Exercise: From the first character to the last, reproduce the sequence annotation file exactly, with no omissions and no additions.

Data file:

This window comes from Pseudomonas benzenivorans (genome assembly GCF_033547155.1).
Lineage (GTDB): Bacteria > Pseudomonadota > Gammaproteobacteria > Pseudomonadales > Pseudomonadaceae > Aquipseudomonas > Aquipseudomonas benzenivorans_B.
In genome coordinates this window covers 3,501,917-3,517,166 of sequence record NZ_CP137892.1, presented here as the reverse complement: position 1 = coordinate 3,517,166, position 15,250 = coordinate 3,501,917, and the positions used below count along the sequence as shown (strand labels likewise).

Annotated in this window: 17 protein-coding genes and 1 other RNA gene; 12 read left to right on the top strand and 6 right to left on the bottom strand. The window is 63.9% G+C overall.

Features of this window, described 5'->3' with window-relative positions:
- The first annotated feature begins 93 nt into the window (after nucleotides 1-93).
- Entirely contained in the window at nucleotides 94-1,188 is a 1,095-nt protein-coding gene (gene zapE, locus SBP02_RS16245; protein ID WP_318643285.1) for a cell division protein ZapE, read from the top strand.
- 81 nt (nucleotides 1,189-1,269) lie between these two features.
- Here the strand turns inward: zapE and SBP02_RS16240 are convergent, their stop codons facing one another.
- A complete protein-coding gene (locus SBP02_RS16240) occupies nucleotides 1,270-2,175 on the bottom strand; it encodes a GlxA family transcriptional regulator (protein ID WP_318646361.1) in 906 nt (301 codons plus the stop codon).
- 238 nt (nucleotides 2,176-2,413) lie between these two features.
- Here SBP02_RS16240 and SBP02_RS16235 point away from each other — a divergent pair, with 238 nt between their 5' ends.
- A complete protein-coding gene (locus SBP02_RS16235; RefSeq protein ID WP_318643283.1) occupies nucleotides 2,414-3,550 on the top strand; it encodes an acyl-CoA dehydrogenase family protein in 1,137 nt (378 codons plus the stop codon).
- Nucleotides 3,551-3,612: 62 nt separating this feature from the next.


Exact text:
This window comes from Pseudomonas benzenivorans (genome assembly GCF_033547155.1).
Lineage (GTDB): Bacteria > Pseudomonadota > Gammaproteobacteria > Pseudomonadales > Pseudomonadaceae > Aquipseudomonas > Aquipseudomonas benzenivorans_B.
In genome coordinates this window covers 3,501,917-3,517,166 of sequence record NZ_CP137892.1, presented here as the reverse complement: position 1 = coordinate 3,517,166, position 15,250 = coordinate 3,501,917, and the positions used below count along the sequence as shown (strand labels likewise).

Annotated in this window: 17 protein-coding genes and 1 other RNA gene; 12 read left to right on the top strand and 6 right to left on the bottom strand. The window is 63.9% G+C overall.

Features of this window, described 5'->3' with window-relative positions:
- The first annotated feature begins 93 nt into the window (after nucleotides 1-93).
- Entirely contained in the window at nucleotides 94-1,188 is a 1,095-nt protein-coding gene (gene zapE, locus SBP02_RS16245; protein ID WP_318643285.1) for a cell division protein ZapE, read from the top strand.
- 81 nt (nucleotides 1,189-1,269) lie between these two features.
- Here the strand turns inward: zapE and SBP02_RS16240 are convergent, their stop codons facing one another.
- A complete protein-coding gene (locus SBP02_RS16240) occupies nucleotides 1,270-2,175 on the bottom strand; it encodes a GlxA family transcriptional regulator (protein ID WP_318646361.1) in 906 nt (301 codons plus the stop codon).
- 238 nt (nucleotides 2,176-2,413) lie between these two features.
- Here SBP02_RS16240 and SBP02_RS16235 point away from each other — a divergent pair, with 238 nt between their 5' ends.
- A complete protein-coding gene (locus SBP02_RS16235; RefSeq protein ID WP_318643283.1) occupies nucleotides 2,414-3,550 on the top strand; it encodes an acyl-CoA dehydrogenase family protein in 1,137 nt (378 codons plus the stop codon).
- Nucleotides 3,551-3,612: 62 nt separating this feature from the next.